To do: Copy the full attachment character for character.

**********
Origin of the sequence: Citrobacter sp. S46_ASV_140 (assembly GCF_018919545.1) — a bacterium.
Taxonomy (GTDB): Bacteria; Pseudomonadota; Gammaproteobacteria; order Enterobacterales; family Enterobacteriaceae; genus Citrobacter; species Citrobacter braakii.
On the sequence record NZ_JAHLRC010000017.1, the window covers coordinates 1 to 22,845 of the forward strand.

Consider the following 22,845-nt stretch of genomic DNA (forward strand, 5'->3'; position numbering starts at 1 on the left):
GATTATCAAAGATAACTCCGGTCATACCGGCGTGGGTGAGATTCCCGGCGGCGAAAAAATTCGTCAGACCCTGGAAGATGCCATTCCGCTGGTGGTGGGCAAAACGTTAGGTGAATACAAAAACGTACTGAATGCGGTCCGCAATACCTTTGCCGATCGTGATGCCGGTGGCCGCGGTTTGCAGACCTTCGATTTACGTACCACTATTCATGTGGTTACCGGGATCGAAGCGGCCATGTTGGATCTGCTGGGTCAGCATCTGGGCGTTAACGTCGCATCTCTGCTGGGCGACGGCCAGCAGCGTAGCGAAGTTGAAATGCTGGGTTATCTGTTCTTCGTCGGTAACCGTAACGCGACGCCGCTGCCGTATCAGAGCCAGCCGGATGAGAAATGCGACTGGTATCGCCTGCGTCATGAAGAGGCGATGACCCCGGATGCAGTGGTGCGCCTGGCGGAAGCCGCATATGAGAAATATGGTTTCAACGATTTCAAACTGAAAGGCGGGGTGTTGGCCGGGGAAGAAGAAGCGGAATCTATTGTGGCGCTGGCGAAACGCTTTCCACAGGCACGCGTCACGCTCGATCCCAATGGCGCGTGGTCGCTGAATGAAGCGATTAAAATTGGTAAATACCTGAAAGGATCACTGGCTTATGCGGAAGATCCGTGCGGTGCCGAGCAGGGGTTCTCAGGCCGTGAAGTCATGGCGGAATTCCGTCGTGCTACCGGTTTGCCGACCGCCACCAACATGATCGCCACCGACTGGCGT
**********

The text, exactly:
Origin of the sequence: Citrobacter sp. S46_ASV_140 (assembly GCF_018919545.1) — a bacterium.
Taxonomy (GTDB): Bacteria; Pseudomonadota; Gammaproteobacteria; order Enterobacterales; family Enterobacteriaceae; genus Citrobacter; species Citrobacter braakii.
On the sequence record NZ_JAHLRC010000017.1, the window covers coordinates 1 to 22,845 of the forward strand.

Consider the following 22,845-nt stretch of genomic DNA (forward strand, 5'->3'; position numbering starts at 1 on the left):
GATTATCAAAGATAACTCCGGTCATACCGGCGTGGGTGAGATTCCCGGCGGCGAAAAAATTCGTCAGACCCTGGAAGATGCCATTCCGCTGGTGGTGGGCAAAACGTTAGGTGAATACAAAAACGTACTGAATGCGGTCCGCAATACCTTTGCCGATCGTGATGCCGGTGGCCGCGGTTTGCAGACCTTCGATTTACGTACCACTATTCATGTGGTTACCGGGATCGAAGCGGCCATGTTGGATCTGCTGGGTCAGCATCTGGGCGTTAACGTCGCATCTCTGCTGGGCGACGGCCAGCAGCGTAGCGAAGTTGAAATGCTGGGTTATCTGTTCTTCGTCGGTAACCGTAACGCGACGCCGCTGCCGTATCAGAGCCAGCCGGATGAGAAATGCGACTGGTATCGCCTGCGTCATGAAGAGGCGATGACCCCGGATGCAGTGGTGCGCCTGGCGGAAGCCGCATATGAGAAATATGGTTTCAACGATTTCAAACTGAAAGGCGGGGTGTTGGCCGGGGAAGAAGAAGCGGAATCTATTGTGGCGCTGGCGAAACGCTTTCCACAGGCACGCGTCACGCTCGATCCCAATGGCGCGTGGTCGCTGAATGAAGCGATTAAAATTGGTAAATACCTGAAAGGATCACTGGCTTATGCGGAAGATCCGTGCGGTGCCGAGCAGGGGTTCTCAGGCCGTGAAGTCATGGCGGAATTCCGTCGTGCTACCGGTTTGCCGACCGCCACCAACATGATCGCCACCGACTGGCGT